What to Do with Your Youngstock


If you’ve bought, bred, or otherwise acquired a youngster which can’t yet be ridden, you’ll know all too well about the impatient wait for them to be old enough to back. But while you have your foals, yearlings, or two-year-olds with their cute long legs and eager brains, it’s a good time to get them used to other things instead. 

After all, they’re just like kids. Setting them up as best as they can gives you a better chance of ending up with a well adjusted, pleasant horse later on. But pushing them too hard can cause all sorts of physical and emotional issues which you’ll be dealing with further down the line.

At What Age Can You Do What?

So what are some age appropriate things to do with your youngstock? Assuming you’re planning to start the backing process sometime between ages three and four, you have plenty of time to get basics installed on the ground first. 

What to Do With Foals Under a Year Old

As the youngest of them all, foals should spend the majority of their time just learning about how the world works. It’s a good idea to gently get them used to human touch, but you have to be careful not to make them too ‘hand-reared’ as this can cause behavioral issues later. The foal, as adorable as it is, should know that you are a human and not a friend for them to play with or boss around.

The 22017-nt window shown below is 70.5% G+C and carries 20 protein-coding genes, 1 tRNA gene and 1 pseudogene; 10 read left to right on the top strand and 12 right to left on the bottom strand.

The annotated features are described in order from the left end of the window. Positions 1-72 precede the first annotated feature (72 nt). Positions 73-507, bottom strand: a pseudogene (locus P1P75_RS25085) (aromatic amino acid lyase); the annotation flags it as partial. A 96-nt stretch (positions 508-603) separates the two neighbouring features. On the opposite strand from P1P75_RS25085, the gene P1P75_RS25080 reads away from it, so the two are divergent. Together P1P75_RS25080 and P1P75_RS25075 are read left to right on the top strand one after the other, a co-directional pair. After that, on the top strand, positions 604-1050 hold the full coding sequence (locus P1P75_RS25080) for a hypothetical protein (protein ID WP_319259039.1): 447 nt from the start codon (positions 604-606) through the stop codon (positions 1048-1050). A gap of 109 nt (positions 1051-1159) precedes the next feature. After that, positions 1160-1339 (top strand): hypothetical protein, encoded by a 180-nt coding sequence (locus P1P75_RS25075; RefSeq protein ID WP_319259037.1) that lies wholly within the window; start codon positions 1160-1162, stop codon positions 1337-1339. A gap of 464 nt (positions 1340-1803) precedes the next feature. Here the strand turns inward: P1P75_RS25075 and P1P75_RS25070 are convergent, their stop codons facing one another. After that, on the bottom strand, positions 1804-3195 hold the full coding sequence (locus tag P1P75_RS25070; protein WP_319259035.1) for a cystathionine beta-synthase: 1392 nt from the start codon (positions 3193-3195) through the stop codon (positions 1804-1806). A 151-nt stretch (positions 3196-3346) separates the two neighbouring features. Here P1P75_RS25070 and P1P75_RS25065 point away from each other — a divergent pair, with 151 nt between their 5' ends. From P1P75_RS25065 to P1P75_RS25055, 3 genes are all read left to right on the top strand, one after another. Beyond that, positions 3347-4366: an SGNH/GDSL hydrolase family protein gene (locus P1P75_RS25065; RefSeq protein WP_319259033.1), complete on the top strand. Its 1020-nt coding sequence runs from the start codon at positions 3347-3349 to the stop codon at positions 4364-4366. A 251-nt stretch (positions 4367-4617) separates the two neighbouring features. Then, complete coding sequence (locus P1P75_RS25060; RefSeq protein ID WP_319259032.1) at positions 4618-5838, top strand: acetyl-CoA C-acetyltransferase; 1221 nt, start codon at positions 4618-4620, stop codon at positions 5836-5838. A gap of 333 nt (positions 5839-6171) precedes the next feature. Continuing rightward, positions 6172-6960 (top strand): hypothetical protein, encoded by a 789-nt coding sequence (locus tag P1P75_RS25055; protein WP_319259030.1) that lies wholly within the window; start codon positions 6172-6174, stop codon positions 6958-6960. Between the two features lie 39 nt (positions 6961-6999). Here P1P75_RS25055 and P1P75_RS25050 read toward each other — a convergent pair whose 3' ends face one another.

You can start touching your foal early on – but not immediately after the birth. Initially, give the mom and baby some time to bond and watch from the sidelines. Once everyone is settled in, you can start to get them used to humans. The important thing is to make sure these early interactions are a positive experience. Touch them quietly, calmly, and near the mare so that neither party is stressed or upset. 

Find where the foal likes to be touched and give them a scratch there. Often the base of the wither or the base of the neck is a good place, but they may like the shoulder too. Some bold foals don’t even mind a nose or chin scratch! Make sure to keep your interactions to fairly short periods so you don’t overwhelm them.